A limitation of the current study is that the results were based on a sample of different ages, from adolescence to late adulthood, and there is evidence that the genetic architecture of at least IQ changes over time, such that additive genetic influences become more pronounced whereas shared environmental influences decrease as individuals age . It is therefore possible that effects of shared environments on IQ reported here are underestimated for adolescents and overestimated for older adults. Furthermore, as with almost all twin studies, the conclusions of our study rest on the assumption that environmental influences affecting IQ and height do not cause greater similarity in MZ twins than DZ twins. However, the possibility that this assumption is violated for these traits is increasingly unlikely in light of recent findings, also showing very high levels of additive genetic variation in height  and IQ , that are based on genomic similarity among unrelated individuals who are unlikely to share environmental factors. A final caveat to our results is worth consideration: it is likely that shared environmental influences play a larger role in height and IQ variation in cultures in which the relevant environmental factors (e.g., nutrition) vary to a greater extent between families. In such cultures, the proportionate effect, but not the absolute effect, of genes should be smaller than in the modern industrialized culture from which our samples were drawn.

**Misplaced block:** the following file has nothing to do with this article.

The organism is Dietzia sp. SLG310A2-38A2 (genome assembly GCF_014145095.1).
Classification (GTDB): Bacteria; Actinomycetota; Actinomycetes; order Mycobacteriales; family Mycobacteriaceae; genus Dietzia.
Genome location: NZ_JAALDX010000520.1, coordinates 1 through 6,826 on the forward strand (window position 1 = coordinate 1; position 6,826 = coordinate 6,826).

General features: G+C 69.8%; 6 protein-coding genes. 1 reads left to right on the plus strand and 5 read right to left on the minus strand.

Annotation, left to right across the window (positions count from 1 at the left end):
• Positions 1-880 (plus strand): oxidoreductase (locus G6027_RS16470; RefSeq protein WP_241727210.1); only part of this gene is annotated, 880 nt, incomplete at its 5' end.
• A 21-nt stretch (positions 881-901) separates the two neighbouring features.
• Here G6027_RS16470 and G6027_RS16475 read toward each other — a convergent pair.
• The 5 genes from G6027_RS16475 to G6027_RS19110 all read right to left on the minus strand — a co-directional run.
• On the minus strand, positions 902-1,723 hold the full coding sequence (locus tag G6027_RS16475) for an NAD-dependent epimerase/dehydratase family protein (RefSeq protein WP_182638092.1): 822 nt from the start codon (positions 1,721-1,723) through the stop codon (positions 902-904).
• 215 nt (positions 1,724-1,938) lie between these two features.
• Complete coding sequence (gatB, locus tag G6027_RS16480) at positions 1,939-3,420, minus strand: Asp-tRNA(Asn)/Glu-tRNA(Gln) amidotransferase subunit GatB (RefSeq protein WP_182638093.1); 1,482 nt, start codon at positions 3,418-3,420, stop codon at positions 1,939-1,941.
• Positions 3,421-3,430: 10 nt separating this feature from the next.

In summary, this report has introduced an approach that can tease apart the three principal competing explanations (shared environments, shared genes, and assortative mating) for the etiology of correlations between sexually selected traits. We use this to conclude that both shared genes and the effects of assortative mating together account for most of the covariation between IQ and height. While other explanations cannot be excluded, our findings are consistent with the hypothesis that height and IQ are attractive because they tap into the same underlying factor of genetic quality—e.g., mutational loads—and that the resulting genetic correlation is accentuated by assortative mating on overall attractiveness. If so, we expect that many other traits related to attractiveness will also be genetically correlated due both to shared genes and to assortative mating. We hope that the current approach can serve as a template for testing this hypothesis across multiple traits related to human attractiveness.